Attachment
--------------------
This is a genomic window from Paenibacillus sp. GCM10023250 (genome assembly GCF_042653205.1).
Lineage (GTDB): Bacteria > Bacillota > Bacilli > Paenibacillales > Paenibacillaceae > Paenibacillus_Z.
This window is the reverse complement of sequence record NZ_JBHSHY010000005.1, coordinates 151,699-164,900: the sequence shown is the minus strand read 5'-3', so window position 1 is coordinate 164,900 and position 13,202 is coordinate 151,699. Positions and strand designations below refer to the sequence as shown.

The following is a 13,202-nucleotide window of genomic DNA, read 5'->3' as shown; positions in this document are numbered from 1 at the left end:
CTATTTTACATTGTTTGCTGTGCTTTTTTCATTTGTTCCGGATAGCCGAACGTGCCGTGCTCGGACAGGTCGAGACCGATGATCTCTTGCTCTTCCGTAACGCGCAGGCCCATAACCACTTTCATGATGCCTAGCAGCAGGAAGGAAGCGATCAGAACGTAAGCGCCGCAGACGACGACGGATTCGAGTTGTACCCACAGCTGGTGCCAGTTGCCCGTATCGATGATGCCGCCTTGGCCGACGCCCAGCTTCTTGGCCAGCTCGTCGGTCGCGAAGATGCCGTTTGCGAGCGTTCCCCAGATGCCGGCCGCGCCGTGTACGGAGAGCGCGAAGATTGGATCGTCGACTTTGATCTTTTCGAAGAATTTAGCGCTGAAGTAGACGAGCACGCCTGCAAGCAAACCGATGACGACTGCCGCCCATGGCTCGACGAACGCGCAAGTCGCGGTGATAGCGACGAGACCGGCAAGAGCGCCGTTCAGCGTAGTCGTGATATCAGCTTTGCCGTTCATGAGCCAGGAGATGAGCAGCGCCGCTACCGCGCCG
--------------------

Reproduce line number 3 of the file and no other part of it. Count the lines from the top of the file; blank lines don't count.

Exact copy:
This window is the reverse complement of sequence record NZ_JBHSHY010000005.1, coordinates 151,699-164,900: the sequence shown is the minus strand read 5'-3', so window position 1 is coordinate 164,900 and position 13,202 is coordinate 151,699. Positions and strand designations below refer to the sequence as shown.